We've all heard the term VIP, an acronym for very important person. But, here at Disney, we have a different idea of what it means to be a VIP. Every day at our parks and resorts across the globe, Cast Members strive to personalize Guest experiences and, in turn, make everyone feel special. We call this treating each Guest like a VIP, but in this case, VIP stands for very individual person.
Walt realized the concept of treating Guests like individuals when designing Disneyland. He once said, "You don't build it for yourself. You know what the people want and you build it for them." Walt understood that although most Guests may want to experience a certain level of overall happiness, joy, and magic at Disneyland, each individual Guest may desire a service experience that looks very different in the moment.
At Disney Institute, we believe and teach business professionals a key business insight: Exceptional service, though carefully architected backstage, should look spontaneous and personalized on stage. It's important to recognize that a solid framework from which quality service can be consistently delivered should not prevent personalized service delivery. In fact, we have seen that a key to delivering exceptional service is treating every Guest individually and making sure to personalize every interaction to suit their unique needs.
Customers feel truly cared for when they perceive that the service they experience is delivered on the spot, just for them. This type of service delivery also allows employees to build strong emotional connections with customers, which customers often use to differentiate a good service experience from an exceptional one. Those on-the-spot, spontaneous interactions become the stories that validate your company's brand promise and that customers will remember for years to come.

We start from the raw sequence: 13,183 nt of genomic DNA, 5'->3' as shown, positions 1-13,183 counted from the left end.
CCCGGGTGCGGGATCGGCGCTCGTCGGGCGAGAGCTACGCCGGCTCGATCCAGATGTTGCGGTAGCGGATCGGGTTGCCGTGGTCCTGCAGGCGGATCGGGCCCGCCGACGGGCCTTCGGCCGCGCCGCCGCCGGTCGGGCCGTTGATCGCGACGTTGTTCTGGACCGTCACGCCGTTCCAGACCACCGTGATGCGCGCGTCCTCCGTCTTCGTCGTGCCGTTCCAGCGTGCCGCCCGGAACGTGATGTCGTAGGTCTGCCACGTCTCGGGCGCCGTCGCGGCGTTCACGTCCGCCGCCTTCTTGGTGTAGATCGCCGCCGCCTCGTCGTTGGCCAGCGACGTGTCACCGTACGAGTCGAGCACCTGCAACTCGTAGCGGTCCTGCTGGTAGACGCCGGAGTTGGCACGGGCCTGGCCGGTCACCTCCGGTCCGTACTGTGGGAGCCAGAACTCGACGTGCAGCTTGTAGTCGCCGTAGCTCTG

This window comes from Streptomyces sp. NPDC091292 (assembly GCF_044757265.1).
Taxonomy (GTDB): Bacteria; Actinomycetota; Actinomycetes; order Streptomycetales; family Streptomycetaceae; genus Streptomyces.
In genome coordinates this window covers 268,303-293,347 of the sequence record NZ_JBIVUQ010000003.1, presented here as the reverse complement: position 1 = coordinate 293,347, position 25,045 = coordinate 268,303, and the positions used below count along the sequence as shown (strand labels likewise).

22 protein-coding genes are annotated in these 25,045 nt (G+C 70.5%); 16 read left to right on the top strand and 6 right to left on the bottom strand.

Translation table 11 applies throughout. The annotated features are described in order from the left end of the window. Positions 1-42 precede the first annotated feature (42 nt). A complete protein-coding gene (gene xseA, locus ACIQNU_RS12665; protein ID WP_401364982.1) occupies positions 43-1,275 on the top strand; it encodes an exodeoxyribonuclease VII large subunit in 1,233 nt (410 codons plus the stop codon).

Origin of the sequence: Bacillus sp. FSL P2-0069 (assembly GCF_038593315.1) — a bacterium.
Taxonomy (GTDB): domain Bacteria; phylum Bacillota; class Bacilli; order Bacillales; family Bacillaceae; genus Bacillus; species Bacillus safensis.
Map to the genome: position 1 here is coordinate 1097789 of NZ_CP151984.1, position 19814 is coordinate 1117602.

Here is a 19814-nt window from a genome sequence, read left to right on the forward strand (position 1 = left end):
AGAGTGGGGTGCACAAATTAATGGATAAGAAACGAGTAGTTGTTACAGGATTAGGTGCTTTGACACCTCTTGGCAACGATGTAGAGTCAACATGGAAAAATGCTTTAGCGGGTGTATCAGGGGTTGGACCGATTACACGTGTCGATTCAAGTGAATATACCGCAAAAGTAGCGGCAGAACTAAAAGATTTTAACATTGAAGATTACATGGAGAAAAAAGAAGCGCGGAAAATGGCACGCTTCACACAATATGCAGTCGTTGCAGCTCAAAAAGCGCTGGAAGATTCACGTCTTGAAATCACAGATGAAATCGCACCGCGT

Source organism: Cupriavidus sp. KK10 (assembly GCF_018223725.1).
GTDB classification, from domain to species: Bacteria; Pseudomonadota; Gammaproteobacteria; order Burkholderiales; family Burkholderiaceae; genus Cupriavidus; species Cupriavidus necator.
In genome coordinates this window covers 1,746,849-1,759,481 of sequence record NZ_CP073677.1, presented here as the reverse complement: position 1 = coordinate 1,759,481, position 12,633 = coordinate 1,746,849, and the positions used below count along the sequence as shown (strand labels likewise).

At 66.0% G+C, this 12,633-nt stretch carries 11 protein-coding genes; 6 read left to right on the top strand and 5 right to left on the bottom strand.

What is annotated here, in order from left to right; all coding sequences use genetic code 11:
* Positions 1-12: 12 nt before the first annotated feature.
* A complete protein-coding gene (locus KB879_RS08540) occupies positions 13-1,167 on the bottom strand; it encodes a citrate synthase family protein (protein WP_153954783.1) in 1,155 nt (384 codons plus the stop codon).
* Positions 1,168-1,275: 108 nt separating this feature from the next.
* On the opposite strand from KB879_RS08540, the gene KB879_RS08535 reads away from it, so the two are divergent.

You may be wondering what this type of spontaneous, on-the-spot service delivery looks like? Well, here is an example I witnessed recently:
While visiting Magic Kingdom here at Walt Disney World Resort, I witnessed a Cast Member do something I've seen a million times before. A young Guest wanted to trade pins with a Cast Member, but he wasn't tall enough to see the pins on the Cast Member's lanyard. The Cast Member, without hesitation, knelt down to be at eye-level with the child so he could see the pins on the lanyard. The Cast Member asked the child about his favorite Disney character (who happened to be Buzz Lightyear), the best rides he's experienced at Walt Disney World, and everything a young child would want to talk about.
After chatting for a few minutes, the child decided that he didn't want to trade any of his pins with the Cast Member, but the Cast Member knew he had a few spare pins at his podium. So, he told the child to wait a moment while he went to get something. He came back with none other than, a Buzz Lightyear pin. He told the child that he had received special word from star command that he was going to be at Magic Kingdom today, and that Buzz wanted him to have this special pin.
Although I've seen Cast Members kneel to be at eye-level with children many times before, this additional small act of on-the-spot service certainly made this child feel like a VIP. The Cast Member made every effort to personalize the experience for this young Guest, and in the process, he left a memorable impression on the child and his entire family that will likely last a lifetime.
Think about it: What can you do to provide spontaneous and on-the-spot service moments for your customers?
If you'd like to learn more about providing extraordinary service to customers, check out our Disney's Approach to Quality Service professional development course for individuals. Or, consider a private training initiative for your entire organization.
Learn more at DisneyInstitute.com.